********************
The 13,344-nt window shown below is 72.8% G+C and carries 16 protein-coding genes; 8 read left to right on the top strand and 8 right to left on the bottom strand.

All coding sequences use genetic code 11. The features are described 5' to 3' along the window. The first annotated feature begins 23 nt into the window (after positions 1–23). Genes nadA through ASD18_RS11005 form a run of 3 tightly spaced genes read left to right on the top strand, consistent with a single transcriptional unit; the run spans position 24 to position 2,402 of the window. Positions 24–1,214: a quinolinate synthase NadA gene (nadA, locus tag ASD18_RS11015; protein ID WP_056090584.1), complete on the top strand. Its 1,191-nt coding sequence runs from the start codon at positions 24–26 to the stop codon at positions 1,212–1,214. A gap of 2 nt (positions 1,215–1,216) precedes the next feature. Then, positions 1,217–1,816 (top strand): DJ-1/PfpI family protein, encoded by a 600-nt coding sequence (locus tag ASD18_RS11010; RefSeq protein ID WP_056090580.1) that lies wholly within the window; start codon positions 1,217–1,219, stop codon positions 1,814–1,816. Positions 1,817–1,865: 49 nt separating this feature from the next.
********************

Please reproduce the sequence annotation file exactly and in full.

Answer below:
The 13,344-nt window shown below is 72.8% G+C and carries 16 protein-coding genes; 8 read left to right on the top strand and 8 right to left on the bottom strand.

All coding sequences use genetic code 11. The features are described 5' to 3' along the window. The first annotated feature begins 23 nt into the window (after positions 1–23). Genes nadA through ASD18_RS11005 form a run of 3 tightly spaced genes read left to right on the top strand, consistent with a single transcriptional unit; the run spans position 24 to position 2,402 of the window. Positions 24–1,214: a quinolinate synthase NadA gene (nadA, locus tag ASD18_RS11015; protein ID WP_056090584.1), complete on the top strand. Its 1,191-nt coding sequence runs from the start codon at positions 24–26 to the stop codon at positions 1,212–1,214. A gap of 2 nt (positions 1,215–1,216) precedes the next feature. Then, positions 1,217–1,816 (top strand): DJ-1/PfpI family protein, encoded by a 600-nt coding sequence (locus tag ASD18_RS11010; RefSeq protein ID WP_056090580.1) that lies wholly within the window; start codon positions 1,217–1,219, stop codon positions 1,814–1,816. Positions 1,817–1,865: 49 nt separating this feature from the next.